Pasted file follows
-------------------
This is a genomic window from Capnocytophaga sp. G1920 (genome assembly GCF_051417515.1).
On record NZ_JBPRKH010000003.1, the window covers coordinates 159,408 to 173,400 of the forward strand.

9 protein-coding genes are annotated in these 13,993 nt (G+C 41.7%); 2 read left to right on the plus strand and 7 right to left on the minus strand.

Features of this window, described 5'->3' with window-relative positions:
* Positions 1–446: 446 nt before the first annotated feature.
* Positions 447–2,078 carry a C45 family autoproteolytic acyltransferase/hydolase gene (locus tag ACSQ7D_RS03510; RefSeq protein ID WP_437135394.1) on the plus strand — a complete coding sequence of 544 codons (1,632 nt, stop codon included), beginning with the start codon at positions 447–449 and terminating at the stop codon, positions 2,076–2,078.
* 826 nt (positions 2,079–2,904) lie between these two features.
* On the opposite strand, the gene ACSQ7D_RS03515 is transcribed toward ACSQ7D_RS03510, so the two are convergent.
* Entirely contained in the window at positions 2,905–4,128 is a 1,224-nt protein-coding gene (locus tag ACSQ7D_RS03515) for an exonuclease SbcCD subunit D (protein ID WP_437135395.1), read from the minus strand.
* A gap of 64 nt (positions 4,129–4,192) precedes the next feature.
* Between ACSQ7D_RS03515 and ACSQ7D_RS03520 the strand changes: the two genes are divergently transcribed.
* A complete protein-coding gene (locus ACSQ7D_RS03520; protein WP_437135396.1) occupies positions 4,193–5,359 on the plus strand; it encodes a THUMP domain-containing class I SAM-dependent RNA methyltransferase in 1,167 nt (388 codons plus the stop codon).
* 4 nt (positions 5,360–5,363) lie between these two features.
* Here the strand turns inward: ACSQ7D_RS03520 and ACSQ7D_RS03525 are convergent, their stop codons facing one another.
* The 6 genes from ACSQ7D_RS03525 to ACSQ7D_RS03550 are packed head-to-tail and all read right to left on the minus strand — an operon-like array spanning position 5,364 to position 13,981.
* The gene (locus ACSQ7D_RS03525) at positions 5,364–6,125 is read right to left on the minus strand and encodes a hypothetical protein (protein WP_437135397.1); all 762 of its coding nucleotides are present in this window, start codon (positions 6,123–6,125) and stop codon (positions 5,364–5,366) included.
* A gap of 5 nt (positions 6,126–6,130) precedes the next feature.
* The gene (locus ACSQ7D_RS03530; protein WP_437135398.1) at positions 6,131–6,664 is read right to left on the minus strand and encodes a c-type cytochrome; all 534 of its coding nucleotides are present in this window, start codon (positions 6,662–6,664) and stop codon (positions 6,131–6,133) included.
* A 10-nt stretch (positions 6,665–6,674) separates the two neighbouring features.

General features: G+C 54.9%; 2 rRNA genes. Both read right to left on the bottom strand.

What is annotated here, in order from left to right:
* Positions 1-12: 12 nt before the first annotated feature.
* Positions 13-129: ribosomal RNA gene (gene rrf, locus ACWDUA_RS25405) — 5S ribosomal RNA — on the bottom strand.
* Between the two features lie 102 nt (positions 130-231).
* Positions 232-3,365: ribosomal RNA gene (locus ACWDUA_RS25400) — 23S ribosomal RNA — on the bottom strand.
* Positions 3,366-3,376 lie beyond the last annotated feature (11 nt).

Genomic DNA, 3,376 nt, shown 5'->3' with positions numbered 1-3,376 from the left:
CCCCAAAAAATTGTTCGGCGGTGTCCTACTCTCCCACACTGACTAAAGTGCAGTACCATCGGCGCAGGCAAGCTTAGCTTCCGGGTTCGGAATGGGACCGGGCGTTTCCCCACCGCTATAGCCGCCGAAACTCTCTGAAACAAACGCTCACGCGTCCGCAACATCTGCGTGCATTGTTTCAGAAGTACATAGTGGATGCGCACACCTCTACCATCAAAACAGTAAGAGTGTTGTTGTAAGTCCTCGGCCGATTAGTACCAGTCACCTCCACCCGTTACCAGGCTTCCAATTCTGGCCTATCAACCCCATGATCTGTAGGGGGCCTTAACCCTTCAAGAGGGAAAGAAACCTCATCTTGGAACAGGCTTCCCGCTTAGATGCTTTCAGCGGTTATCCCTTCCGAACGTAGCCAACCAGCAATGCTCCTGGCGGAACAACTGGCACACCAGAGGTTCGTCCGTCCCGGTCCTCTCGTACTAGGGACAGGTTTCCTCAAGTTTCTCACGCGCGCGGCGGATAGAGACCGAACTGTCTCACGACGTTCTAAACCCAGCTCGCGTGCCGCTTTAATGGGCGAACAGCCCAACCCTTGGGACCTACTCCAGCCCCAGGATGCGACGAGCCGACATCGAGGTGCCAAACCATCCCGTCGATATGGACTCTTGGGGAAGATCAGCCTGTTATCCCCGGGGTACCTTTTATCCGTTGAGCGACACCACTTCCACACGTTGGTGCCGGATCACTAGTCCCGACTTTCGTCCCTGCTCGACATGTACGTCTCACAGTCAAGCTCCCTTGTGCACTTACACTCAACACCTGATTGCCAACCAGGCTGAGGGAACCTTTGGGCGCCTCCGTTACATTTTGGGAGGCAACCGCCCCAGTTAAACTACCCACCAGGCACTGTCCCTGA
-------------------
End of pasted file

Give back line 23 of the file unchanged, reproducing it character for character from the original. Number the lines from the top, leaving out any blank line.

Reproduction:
* Positions 13-129: ribosomal RNA gene (gene rrf, locus ACWDUA_RS25405) — 5S ribosomal RNA — on the bottom strand.